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Inventories Generally, 2 types of inventories: Merchandise (for sale) inventory Processing Inventory Raw Materials Inventory Work In Process Inventory.

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Presentation on theme: "Inventories Generally, 2 types of inventories: Merchandise (for sale) inventory Processing Inventory Raw Materials Inventory Work In Process Inventory."— Presentation transcript:

1 Inventories Generally, 2 types of inventories: Merchandise (for sale) inventory Processing Inventory Raw Materials Inventory Work In Process Inventory

2 Inventories When to Include Items? Include items in inventory when ownership transfers. FOB (Free-on-Board): Specifies where ownership transfers. Shipping Point: when delivered to carrier. Destination: when delivered from carrier to recipient.

3 Inventories When to Include Items? Consignment: Provide product to marketing agent (shopkeeper) to sell. Marketing agent receives commission for sale. Marketing agent does not take ownership. Original owner retains ownership.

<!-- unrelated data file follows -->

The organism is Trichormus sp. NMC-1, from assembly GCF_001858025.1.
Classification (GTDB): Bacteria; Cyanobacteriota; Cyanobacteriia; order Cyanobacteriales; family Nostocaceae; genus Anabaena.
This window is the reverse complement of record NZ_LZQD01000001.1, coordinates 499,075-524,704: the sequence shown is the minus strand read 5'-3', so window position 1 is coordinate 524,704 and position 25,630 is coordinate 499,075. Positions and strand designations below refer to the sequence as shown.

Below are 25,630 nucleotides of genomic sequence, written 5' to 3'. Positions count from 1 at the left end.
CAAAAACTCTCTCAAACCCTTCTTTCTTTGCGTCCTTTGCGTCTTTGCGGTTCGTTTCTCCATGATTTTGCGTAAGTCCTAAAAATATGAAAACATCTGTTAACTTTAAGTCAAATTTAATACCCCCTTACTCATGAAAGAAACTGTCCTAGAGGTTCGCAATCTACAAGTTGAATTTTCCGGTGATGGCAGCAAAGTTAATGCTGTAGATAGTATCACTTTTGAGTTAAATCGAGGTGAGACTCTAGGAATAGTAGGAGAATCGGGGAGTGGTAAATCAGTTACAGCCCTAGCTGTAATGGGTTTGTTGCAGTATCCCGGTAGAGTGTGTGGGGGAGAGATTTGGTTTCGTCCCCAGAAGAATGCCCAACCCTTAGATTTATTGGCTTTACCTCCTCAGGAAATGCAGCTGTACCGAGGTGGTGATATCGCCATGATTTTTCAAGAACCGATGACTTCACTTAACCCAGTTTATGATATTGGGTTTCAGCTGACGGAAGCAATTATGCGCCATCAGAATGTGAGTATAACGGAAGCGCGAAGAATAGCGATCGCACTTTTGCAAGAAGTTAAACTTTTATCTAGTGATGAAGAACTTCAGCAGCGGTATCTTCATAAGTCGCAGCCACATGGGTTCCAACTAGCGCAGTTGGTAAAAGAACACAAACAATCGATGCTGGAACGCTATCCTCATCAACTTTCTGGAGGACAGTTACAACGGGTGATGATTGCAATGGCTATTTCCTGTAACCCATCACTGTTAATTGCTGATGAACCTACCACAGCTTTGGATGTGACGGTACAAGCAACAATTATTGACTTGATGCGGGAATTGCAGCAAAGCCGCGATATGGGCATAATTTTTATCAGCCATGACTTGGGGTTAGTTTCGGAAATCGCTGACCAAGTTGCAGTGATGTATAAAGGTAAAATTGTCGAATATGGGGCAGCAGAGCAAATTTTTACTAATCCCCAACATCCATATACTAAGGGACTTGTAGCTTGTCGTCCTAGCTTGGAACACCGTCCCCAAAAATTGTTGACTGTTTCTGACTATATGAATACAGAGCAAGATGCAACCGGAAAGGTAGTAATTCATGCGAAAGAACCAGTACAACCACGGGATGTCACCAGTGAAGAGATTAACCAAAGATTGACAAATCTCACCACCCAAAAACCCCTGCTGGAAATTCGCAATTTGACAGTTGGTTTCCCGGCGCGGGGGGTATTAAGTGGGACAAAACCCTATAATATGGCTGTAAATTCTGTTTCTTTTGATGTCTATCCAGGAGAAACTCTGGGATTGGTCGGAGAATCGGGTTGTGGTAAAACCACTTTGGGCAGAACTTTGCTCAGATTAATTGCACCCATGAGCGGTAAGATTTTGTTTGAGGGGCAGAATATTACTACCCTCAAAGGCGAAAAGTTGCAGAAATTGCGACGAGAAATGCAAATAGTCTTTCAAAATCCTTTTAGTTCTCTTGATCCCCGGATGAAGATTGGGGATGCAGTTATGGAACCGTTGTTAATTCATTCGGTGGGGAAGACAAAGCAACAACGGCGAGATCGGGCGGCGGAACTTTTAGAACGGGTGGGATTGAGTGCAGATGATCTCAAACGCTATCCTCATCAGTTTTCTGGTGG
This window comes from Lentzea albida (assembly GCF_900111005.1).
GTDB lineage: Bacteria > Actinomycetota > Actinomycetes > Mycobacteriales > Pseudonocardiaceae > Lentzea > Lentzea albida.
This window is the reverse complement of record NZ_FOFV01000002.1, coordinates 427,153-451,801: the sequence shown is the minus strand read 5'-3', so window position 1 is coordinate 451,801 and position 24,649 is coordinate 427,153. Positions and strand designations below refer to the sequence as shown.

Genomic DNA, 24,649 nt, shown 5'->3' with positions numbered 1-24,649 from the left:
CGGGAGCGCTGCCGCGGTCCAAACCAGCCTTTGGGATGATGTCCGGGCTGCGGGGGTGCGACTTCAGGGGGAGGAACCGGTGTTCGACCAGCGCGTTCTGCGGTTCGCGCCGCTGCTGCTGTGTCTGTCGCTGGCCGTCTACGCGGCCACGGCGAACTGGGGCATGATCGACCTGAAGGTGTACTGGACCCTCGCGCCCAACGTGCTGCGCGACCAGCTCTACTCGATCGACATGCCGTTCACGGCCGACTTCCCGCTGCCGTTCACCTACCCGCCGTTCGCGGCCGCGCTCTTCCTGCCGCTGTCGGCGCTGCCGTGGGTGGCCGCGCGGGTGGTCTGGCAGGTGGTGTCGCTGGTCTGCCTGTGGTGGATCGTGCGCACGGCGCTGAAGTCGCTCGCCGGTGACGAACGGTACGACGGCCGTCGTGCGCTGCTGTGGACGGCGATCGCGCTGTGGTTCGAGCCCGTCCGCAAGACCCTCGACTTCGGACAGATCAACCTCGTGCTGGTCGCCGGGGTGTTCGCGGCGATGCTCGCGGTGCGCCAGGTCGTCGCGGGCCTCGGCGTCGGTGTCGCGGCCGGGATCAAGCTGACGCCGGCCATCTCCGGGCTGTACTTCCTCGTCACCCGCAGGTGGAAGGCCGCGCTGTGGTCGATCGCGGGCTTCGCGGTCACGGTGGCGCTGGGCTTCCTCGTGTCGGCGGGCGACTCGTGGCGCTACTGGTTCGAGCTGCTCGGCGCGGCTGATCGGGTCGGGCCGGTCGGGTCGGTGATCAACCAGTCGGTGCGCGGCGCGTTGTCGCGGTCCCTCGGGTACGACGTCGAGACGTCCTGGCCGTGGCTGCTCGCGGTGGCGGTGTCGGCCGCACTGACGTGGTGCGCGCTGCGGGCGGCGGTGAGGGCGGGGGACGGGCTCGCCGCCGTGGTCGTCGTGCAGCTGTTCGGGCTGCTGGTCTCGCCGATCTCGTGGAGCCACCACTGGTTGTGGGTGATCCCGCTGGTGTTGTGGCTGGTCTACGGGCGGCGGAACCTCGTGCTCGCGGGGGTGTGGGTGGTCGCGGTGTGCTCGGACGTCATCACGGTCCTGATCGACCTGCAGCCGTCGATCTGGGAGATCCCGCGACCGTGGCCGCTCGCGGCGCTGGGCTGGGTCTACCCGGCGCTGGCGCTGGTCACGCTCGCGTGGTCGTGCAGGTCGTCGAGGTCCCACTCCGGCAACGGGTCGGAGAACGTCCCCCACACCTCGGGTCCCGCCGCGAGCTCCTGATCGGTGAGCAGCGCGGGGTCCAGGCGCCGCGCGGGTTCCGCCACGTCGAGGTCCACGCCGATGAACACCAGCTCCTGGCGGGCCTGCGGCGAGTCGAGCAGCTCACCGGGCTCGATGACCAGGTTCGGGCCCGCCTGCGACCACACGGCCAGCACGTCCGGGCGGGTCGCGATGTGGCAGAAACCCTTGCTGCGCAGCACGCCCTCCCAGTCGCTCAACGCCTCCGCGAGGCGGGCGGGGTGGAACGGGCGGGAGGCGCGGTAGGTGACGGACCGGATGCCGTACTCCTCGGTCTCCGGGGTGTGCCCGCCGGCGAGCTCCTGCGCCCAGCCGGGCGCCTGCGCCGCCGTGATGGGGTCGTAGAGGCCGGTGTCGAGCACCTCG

4 Inventories Generally, 2 ways to keep track of inventory: Perpetual (real-time) tracking Updates as items leave and arrive e.g. Supermarket Scanners Periodic tracking or counting Inventory counted at regular intervals Usually involves a hand-count Inventory sold is backed-into by looking at changes in inventory balance

5 Inventories Periodic Inventory System We take end of period count of inventory and compare to beginning inventory + newly purchased inventory to compute Cost of Goods Sold. Information needed: Beginning Inventory Purchases Ending Inventory

6 Inventories Periodic Inventory System Beginning Inventory = $15 $5 Purchases = $10 Cost of Goods Available for Sale = BI + Purchases = $25

7 Inventories Periodic Inventory System Ending Inventory = $5 $5 Cost of Goods Sold = Cost of Goods Available for Sale – EI = $25 - $5 = $20

8 Inventories Periodic Inventory System $5 Available for Sale $25 Lets take another look…

9 Inventories Periodic Inventory System $5 Ending Inv $5 Available for Sale $25

10 Inventories Periodic Inventory System $5 Sold $20 Available for Sale $25 Ending Inv($5) COGS$20 (or stolen)